Sizzling king prawns in black bean sauce, for instance, were tasty – but you got four prawns. Serving this on a sizzling cast iron platter seemed strange when in reality the dish could probably have fitted in a ramekin. I enjoyed it, but the sauce was a bit thin on the ground (as were the black beans: I didn’t count many). Lamb in satay sauce, another sizzling platter, was a bit more generous. The sauce itself was smooth and shiny, with a texture a bit like egg yolk and not particularly peanutty. Ironically, given how shiny it was, it was distinctly lacklustre – and when it started to cool the gelatinous nature made it slightly gloopy, stringy and reminiscent of things I’d rather not describe. That said, the lamb was lovely and tender – I just wished I’d had it in “Vietnamese plum sauce” (whatever that is) instead. Oh, and if you’re looking at the picture below: yes, it’s a solitary giant piece of tenderstem broccoli, yes it’s as random as it looks and no, I have no idea what it’s doing there either.

keimain

The third main, chicken and cashew nuts in yellow bean sauce, had the best flavour and texture but went cold incredibly quickly. I didn’t check the dish when it arrived but I wonder if it was served in a chilled bowl. Maybe I should have tried it before the two sizzling dishes, but either way it shouldn’t have got this cold this quickly. Again, the sauce was tasty but – as with the other two dishes – you didn’t get enough of it to make the rice interesting (the plain steamed rice, also a bit claggy and lukewarm in next to no time, needed all the help it could get).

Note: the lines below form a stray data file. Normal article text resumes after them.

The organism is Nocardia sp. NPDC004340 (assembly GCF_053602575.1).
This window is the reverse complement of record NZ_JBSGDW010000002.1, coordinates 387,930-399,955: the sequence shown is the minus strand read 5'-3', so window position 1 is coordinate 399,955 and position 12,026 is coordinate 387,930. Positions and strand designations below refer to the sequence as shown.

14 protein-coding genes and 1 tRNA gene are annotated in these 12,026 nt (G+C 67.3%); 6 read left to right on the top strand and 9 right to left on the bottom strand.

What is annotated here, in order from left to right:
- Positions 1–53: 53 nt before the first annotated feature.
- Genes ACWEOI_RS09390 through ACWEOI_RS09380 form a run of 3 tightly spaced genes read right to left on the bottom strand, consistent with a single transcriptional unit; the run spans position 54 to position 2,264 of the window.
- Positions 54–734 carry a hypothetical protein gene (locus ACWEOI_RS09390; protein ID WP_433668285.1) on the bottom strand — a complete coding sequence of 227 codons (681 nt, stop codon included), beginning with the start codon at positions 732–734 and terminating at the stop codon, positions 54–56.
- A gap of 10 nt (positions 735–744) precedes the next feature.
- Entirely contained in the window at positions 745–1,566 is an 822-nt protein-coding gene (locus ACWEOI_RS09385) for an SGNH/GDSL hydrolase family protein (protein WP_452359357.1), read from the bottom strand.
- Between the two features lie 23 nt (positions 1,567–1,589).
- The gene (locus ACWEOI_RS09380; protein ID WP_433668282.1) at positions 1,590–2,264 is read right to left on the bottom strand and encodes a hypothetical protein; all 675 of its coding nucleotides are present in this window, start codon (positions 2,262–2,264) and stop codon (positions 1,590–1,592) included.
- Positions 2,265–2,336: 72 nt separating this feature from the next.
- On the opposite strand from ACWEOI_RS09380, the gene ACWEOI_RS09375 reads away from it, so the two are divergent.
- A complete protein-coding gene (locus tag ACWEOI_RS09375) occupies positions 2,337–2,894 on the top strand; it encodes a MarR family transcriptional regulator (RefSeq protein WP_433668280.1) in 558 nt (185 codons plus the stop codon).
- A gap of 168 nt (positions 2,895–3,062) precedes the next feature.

We had a couple of diet cokes and a colossal 250ml glass of sauvignon blanc, the only white they offer by the glass and the only size glass they serve it in. Often, house wine tastes like it’s punching slightly above its weight – this one tasted very much like a house wine, and 175ml would have been plenty (hark at me, it’s not as if I let any go to waste). Service throughout was pleasant and attentive: staff were friendly, efficient and patient when it took us some time to pick our food.

Having said that all the dishes were on the small side, it’s only fair to say that the quantities I’d ordered worked out well – we were both nicely full without being stuffed which often isn’t the case in a Chinese restaurant. Just as well, though, as I wouldn’t have felt like I’d have been able to go back and ask for more dishes if I’d under-ordered. The all you can eat option is just under twenty pounds per head and our total bill, including a semi-optional service charge of 10%, came to fifty three pounds.